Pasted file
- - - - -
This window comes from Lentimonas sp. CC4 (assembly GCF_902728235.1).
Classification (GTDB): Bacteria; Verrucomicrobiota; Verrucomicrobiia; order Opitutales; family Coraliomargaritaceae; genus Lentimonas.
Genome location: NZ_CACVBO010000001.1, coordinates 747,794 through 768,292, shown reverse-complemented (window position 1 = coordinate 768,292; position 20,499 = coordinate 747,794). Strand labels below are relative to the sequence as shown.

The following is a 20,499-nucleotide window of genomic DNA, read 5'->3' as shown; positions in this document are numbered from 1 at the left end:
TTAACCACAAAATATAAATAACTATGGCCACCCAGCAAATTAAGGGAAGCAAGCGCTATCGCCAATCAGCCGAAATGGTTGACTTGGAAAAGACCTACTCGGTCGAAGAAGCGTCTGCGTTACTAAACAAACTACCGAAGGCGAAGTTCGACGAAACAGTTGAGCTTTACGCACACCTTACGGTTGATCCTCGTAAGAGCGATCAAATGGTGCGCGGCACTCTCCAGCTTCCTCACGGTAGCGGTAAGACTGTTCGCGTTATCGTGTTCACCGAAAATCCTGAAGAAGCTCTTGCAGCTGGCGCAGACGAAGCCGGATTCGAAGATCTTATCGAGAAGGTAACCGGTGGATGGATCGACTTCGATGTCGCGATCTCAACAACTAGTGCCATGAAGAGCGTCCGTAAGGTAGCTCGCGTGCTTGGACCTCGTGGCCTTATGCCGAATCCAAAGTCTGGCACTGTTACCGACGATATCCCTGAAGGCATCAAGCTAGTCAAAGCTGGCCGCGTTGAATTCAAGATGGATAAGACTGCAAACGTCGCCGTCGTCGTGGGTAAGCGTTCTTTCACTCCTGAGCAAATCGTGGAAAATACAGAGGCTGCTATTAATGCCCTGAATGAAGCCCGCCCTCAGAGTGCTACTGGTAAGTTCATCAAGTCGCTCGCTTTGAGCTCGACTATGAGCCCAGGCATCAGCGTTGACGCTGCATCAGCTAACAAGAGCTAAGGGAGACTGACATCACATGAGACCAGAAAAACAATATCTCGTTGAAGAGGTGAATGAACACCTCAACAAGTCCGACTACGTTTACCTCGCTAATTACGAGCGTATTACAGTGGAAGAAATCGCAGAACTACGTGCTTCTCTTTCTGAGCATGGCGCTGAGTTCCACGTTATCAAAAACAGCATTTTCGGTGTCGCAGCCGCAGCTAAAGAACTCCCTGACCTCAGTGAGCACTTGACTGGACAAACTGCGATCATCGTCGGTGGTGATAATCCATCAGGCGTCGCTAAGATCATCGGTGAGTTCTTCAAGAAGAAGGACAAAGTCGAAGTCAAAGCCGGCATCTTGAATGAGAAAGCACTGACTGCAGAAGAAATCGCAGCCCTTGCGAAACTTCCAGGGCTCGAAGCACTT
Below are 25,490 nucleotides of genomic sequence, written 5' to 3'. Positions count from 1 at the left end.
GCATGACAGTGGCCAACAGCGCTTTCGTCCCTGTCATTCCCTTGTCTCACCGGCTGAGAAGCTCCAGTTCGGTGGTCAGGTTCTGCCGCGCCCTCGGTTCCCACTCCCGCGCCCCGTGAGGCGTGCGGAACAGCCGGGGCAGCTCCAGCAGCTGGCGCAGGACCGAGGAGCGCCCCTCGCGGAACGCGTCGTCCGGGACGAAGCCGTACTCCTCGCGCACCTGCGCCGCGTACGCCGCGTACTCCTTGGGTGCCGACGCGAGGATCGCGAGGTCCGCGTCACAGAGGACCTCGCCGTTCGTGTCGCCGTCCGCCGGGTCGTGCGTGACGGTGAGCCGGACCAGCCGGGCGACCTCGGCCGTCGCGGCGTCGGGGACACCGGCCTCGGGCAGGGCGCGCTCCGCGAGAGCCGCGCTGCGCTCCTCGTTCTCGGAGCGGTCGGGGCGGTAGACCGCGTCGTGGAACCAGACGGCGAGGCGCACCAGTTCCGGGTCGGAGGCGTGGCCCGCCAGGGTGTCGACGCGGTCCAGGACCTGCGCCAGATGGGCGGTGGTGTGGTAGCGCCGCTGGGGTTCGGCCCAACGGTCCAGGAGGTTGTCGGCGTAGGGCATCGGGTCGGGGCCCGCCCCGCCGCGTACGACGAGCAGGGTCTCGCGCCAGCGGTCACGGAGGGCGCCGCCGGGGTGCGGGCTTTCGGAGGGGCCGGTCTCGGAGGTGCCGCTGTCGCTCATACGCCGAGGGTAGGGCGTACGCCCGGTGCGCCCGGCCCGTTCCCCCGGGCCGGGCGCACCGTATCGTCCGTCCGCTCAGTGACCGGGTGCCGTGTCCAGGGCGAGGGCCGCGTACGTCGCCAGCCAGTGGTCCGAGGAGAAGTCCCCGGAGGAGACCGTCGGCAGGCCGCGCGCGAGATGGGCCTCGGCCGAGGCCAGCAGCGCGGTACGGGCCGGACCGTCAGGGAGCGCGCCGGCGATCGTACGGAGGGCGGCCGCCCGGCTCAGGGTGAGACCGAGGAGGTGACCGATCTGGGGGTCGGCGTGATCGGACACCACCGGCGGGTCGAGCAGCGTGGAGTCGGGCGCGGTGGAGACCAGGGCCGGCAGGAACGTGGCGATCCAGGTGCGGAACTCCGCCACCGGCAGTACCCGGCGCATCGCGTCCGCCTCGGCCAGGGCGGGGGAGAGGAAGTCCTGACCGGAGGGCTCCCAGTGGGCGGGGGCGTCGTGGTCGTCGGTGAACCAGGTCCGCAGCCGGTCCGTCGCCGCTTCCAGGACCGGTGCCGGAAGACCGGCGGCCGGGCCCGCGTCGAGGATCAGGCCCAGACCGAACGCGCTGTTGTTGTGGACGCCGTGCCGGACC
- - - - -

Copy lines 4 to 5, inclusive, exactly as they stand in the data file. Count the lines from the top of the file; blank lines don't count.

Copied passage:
The following is a 20,499-nucleotide window of genomic DNA, read 5'->3' as shown; positions in this document are numbered from 1 at the left end:
TTAACCACAAAATATAAATAACTATGGCCACCCAGCAAATTAAGGGAAGCAAGCGCTATCGCCAATCAGCCGAAATGGTTGACTTGGAAAAGACCTACTCGGTCGAAGAAGCGTCTGCGTTACTAAACAAACTACCGAAGGCGAAGTTCGACGAAACAGTTGAGCTTTACGCACACCTTACGGTTGATCCTCGTAAGAGCGATCAAATGGTGCGCGGCACTCTCCAGCTTCCTCACGGTAGCGGTAAGACTGTTCGCGTTATCGTGTTCACCGAAAATCCTGAAGAAGCTCTTGCAGCTGGCGCAGACGAAGCCGGATTCGAAGATCTTATCGAGAAGGTAACCGGTGGATGGATCGACTTCGATGTCGCGATCTCAACAACTAGTGCCATGAAGAGCGTCCGTAAGGTAGCTCGCGTGCTTGGACCTCGTGGCCTTATGCCGAATCCAAAGTCTGGCACTGTTACCGACGATATCCCTGAAGGCATCAAGCTAGTCAAAGCTGGCCGCGTTGAATTCAAGATGGATAAGACTGCAAACGTCGCCGTCGTCGTGGGTAAGCGTTCTTTCACTCCTGAGCAAATCGTGGAAAATACAGAGGCTGCTATTAATGCCCTGAATGAAGCCCGCCCTCAGAGTGCTACTGGTAAGTTCATCAAGTCGCTCGCTTTGAGCTCGACTATGAGCCCAGGCATCAGCGTTGACGCTGCATCAGCTAACAAGAGCTAAGGGAGACTGACATCACATGAGACCAGAAAAACAATATCTCGTTGAAGAGGTGAATGAACACCTCAACAAGTCCGACTACGTTTACCTCGCTAATTACGAGCGTATTACAGTGGAAGAAATCGCAGAACTACGTGCTTCTCTTTCTGAGCATGGCGCTGAGTTCCACGTTATCAAAAACAGCATTTTCGGTGTCGCAGCCGCAGCTAAAGAACTCCCTGACCTCAGTGAGCACTTGACTGGACAAACTGCGATCATCGTCGGTGGTGATAATCCATCAGGCGTCGCTAAGATCATCGGTGAGTTCTTCAAGAAGAAGGACAAAGTCGAAGTCAAAGCCGGCATCTTGAATGAGAAAGCACTGACTGCAGAAGAAATCGCAGCCCTTGCGAAACTTCCAGGGCTCGAAGCACTT